Galveston Housing Authority has submitted plans to build 50 public housing units in Texas City as part of a requirement to replace units destroyed during Hurricane Ike, a move one low-income housing advocate said violates agreements made soon after the storm.
Galveston still must build 287 units of public housing to meet a requirement to replace 569 units demolished after being flooded in the 2008 hurricane.
The Galveston Housing Authority in June submitted a proposal to the U.S. Department of Housing and Urban Development to build 50 of 287 units in Texas City, Executive Director Mona Purgason said. The Texas City authority has approached Galveston with the idea, she said.
The plan is an amendment to a proposal submitted to the federal department in May, which suggests 100 scattered site units north of Broadway, 100 units south of Broadway and another 87 units at yet-to-be determined locations, according to the Galveston Housing Authority’s draft submission.
“We have a shovel-ready project in Texas City,” Purgason said.
Some of the 569 units already have been replaced through development of mixed-income housing, and another 97 were planned as the first wave of units scattered throughout Galveston.
Of those units, construction has begun or been completed on 89, including 52 occupied units, said Deyna Sims, housing authority director of real estate and development, said.
Purgason was unsure what kind of housing the 50 units on the mainland would be and Texas City Housing Authority on Friday did not respond to requests for comment.
Where to rebuild public housing units has been a point of debate between nonprofit advocacy groups and the city of Galveston since a 2012 resolution that laid out a plan to replace the destroyed 569 units. Much of the opposition to public housing comes from residents who say scattered-site housing drags down property values and increases crime.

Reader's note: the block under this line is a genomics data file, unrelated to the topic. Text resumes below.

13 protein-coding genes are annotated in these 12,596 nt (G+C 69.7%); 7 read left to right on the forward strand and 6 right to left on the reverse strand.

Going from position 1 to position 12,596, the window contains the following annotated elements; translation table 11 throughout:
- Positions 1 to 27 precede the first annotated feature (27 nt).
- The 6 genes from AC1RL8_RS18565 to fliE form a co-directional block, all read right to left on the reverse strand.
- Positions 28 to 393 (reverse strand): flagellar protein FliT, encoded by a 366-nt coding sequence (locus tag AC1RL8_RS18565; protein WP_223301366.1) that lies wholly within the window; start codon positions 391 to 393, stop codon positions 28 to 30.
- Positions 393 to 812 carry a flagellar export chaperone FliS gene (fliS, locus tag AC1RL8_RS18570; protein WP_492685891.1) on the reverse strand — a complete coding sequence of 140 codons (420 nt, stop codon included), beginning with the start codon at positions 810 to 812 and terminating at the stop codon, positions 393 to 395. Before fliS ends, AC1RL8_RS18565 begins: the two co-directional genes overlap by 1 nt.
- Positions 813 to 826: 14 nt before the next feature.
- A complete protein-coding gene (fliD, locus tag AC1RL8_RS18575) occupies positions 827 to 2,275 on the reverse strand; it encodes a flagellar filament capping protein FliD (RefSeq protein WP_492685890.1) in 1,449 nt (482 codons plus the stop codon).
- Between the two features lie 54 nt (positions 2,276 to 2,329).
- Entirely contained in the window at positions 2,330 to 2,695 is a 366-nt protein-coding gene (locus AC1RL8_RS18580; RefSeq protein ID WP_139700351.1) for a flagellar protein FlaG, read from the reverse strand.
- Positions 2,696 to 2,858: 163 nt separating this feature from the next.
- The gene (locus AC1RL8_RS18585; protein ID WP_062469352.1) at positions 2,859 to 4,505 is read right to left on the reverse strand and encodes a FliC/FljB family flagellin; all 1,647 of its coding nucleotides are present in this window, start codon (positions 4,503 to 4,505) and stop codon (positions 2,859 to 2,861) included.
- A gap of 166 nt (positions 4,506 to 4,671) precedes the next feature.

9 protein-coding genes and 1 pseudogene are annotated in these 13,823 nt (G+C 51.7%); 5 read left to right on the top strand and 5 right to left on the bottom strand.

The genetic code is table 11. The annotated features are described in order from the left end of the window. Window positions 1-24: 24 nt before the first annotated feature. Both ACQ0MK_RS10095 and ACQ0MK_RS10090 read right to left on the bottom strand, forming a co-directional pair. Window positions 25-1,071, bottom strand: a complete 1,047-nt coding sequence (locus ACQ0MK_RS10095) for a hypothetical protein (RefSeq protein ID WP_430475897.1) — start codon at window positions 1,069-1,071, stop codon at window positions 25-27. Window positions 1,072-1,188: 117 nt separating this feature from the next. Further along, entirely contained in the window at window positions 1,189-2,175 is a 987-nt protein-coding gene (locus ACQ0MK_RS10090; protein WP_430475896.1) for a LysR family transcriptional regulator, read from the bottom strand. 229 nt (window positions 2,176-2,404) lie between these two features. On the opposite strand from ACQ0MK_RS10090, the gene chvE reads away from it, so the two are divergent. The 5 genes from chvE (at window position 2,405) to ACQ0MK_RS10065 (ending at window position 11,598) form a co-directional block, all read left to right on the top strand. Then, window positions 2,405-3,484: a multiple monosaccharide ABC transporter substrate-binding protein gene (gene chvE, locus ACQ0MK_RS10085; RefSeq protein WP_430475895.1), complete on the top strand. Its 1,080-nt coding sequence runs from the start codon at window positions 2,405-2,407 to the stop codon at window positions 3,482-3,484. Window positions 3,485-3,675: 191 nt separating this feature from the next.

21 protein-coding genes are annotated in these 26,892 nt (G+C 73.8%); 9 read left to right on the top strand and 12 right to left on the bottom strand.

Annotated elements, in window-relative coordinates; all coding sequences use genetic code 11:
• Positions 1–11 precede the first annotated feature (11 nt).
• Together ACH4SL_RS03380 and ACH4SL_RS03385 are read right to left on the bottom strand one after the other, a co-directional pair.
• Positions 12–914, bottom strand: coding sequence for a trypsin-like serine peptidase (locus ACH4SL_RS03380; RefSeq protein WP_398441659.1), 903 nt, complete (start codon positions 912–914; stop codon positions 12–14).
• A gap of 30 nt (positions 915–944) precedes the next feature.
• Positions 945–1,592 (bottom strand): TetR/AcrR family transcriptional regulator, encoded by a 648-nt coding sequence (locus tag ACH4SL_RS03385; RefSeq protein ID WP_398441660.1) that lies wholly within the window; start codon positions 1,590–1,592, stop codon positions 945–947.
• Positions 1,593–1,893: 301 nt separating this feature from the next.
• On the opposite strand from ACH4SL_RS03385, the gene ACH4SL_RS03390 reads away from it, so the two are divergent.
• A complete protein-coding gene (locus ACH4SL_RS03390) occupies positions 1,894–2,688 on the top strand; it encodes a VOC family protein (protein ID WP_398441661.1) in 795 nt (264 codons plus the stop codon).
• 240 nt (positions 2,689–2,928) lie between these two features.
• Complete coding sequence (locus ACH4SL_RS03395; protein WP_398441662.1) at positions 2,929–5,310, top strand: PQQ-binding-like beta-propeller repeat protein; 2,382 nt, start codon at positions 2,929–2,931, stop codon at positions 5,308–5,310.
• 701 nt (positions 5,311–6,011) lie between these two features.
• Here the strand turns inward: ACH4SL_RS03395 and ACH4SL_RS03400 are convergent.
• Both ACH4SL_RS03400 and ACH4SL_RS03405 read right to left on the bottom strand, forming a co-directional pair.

Replacing any of the public housing units destroyed by Ike was a polarizing issue on the island, with some Galveston residents seeking to have some or all of the units rebuilt on the mainland. But federal and state government officials intervened, threatening to take back hundreds of millions of dollars in post-storm recovery money from the city if it did not replace public housing.
“The documents the Galveston Housing Authority submitted to HUD, it’s not compliant,” said John Henneberger, co-director of Texas Low Income Housing Information Service. “It fails to meet the legal standards.”
Purgason disagreed, saying the plan meets criteria that the units be in an area that meets fair housing requirements, she said.
The proposed units would add public housing options in Galveston County, Mayor Jim Yarbrough said.
The goal is to try to build quality housing back in the area, Yarbrough said. But there isn’t enough demand on the island for all the proposed public housing units, he said.
“We’ve been struggling to verify demand for another 300 units, 280 units, on the island,” Yarbrough said.
Purgason pointed out the housing authority’s proposal is still conceptual. The agency awaits approval from the federal government before moving forward with more concrete plans, she said.
The funding to repair public housing destroyed during Hurricane Ike from the federal government is set to expire at the end of 2019, Purgason said.